In the early 1920s, at the time of their portraits of Stojana, Weston and Mather shared a professional portrait studio in Tropico. Although they had many lucrative portrait commissions, they were mainly focused on advancing their modernist aesthetic. In the same way, although Hinkle and other members of the Group of Eight took on portrait commissions as a way to supplement their teaching income, portraiture had a distinct character of its own during this era. Photographic and painted portraits, or figure studies, such as those of Stojana, were not usually destined for the sitter, nor were they commissioned. They were the choice of the artist, and for the most part, it was the humanity of the subjects, not their social position, that was key.

In May 1923 Alvarez exhibited a self-portrait in the Fourth Annual Exhibition of the Painters and Sculptors of Southern California at the Los Angeles Museum; she won the prize for the best portrait or figure study.[18] In her diaries, she recounted how Stanton Macdonald-Wright, with whom she was taking classes at the Art Students League, had visited her studio to return a book she had lent him. He commented positively on her painting in his class the following week, saying that her paintings and De Kruif's were the "best things in exhibition." The next day, the museum's director, William Alanson Bryan, called to see if she wanted to sell the self-portrait to the museum, but she said no. A few days later, she visited Helena Dunlap, a close friend and mentor, and found Weston there taking photos of Dunlap. After the session, Weston visited Alvarez's studio. A couple of days later, Alvarez recounted going to the exhibition at Exposition Park again with Dunlap and Maxine Albro: "Then to Stojana's and saw his drawings and paintings. Several of the drawings very lovely like goddesses or fairy princesses. Served tea at 6 PM (spoiled our dinner). Stojana squatting on the floor serving it, in bright yellow shirt and blue green trousers and bare feet. Leather band around his hair."[19]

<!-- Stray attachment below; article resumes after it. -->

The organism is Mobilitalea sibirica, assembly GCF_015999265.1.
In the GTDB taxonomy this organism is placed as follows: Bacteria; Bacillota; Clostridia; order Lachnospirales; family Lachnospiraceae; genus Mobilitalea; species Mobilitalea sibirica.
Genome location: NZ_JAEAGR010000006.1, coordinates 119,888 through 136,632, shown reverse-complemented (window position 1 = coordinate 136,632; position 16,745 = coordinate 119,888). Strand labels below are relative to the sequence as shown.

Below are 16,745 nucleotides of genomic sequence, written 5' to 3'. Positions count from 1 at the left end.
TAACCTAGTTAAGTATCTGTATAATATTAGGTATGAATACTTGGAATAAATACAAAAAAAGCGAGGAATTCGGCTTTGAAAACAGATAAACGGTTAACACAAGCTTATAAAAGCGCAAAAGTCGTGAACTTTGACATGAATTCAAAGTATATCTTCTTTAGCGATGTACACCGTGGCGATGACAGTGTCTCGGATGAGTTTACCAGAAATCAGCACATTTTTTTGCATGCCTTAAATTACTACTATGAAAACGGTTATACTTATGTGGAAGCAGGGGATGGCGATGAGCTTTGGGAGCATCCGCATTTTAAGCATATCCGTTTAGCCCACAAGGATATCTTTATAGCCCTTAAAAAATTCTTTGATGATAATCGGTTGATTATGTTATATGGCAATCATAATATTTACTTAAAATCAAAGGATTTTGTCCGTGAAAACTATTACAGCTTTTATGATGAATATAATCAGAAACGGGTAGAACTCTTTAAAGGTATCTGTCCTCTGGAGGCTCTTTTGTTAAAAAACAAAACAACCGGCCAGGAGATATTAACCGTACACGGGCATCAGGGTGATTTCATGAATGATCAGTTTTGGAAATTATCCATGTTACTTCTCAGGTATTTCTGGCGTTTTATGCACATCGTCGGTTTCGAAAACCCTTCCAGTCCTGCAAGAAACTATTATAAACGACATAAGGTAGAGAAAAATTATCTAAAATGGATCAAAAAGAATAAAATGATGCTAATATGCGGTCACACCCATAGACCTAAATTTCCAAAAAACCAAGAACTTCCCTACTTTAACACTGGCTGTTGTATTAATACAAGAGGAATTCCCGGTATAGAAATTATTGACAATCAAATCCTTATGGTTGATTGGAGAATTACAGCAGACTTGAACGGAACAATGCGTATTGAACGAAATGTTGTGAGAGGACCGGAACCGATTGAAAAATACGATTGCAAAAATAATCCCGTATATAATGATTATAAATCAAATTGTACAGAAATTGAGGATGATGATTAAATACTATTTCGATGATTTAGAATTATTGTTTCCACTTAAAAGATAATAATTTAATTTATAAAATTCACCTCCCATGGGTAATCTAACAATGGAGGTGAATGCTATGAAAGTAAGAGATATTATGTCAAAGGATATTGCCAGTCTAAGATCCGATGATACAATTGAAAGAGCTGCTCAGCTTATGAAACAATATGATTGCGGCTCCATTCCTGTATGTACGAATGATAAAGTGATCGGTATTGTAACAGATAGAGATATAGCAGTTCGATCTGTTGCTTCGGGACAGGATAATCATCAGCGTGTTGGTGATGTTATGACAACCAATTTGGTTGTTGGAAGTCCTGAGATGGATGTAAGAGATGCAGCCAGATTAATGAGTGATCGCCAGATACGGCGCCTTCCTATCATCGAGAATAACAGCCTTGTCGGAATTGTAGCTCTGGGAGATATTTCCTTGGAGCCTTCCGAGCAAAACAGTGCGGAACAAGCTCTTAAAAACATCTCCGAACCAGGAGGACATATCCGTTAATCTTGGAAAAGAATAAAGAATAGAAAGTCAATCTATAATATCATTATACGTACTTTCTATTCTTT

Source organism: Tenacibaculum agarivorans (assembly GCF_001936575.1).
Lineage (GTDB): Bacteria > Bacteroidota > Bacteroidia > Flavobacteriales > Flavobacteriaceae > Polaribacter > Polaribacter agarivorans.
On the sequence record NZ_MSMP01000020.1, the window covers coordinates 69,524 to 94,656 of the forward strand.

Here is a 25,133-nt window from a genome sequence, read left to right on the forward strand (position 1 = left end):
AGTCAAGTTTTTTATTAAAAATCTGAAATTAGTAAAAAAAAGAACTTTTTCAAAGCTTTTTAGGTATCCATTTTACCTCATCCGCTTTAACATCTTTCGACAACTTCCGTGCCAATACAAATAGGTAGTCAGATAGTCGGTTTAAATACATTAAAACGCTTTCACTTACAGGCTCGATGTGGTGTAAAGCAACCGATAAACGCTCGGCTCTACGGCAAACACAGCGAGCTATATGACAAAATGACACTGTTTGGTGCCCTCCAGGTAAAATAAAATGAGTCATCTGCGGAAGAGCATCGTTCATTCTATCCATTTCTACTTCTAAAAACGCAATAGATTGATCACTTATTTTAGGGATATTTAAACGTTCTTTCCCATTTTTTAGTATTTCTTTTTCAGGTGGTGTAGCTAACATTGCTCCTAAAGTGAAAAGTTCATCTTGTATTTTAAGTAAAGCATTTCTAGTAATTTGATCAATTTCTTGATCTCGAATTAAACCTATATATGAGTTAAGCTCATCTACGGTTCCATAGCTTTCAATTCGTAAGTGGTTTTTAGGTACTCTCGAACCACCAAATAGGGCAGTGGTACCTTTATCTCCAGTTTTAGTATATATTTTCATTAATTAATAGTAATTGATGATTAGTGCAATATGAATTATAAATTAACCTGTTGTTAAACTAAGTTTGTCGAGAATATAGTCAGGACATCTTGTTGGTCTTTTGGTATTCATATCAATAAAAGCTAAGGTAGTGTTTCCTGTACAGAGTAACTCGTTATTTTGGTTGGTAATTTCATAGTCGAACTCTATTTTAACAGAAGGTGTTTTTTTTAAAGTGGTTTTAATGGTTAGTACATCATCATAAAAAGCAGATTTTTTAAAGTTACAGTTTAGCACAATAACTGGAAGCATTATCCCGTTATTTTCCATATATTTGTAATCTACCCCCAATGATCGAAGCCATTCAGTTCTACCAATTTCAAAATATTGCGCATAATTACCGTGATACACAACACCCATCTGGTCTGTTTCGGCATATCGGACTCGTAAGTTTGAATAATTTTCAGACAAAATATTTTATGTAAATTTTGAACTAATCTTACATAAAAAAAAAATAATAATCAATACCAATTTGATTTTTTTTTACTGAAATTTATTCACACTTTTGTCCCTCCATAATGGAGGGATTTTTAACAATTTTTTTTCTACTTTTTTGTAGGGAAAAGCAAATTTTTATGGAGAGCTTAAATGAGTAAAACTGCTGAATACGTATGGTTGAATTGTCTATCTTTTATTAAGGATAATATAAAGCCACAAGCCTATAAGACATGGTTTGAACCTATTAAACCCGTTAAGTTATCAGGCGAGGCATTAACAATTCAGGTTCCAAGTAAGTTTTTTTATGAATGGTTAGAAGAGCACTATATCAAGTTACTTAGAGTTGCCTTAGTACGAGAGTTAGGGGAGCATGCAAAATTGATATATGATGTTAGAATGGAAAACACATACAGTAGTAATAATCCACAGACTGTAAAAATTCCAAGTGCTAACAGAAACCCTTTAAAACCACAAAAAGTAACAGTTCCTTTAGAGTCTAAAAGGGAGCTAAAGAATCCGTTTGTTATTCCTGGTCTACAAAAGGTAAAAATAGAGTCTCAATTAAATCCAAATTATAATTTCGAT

The passages from Alvarez's diary not only provide insight into the activities of Los Angeles artists but also relate to our discussion of Hinkle. Alvarez describes Stojana as wearing nearly the same set of clothes he wears in Hinkle's portrait; it may be that Hinkle completed the portrait during this period. From newspaper accounts, we know Hinkle exhibited it in the important First Pan-American Exhibition of Oil Paintings at the Los Angeles Museum, which opened in November 1925. It received a positive critical reaction: "To illustrate the point that art is a form of self-expression take some of the pictures in this most interesting show and study them with this idea as a guiding principle.... The most distinguished piece of portraiture is without doubt Clarence Hinkle's portrait of another great artist, 'Gjura Stojana'. With what swift vision and sureness he has seized what is characteristic and vital!"[20]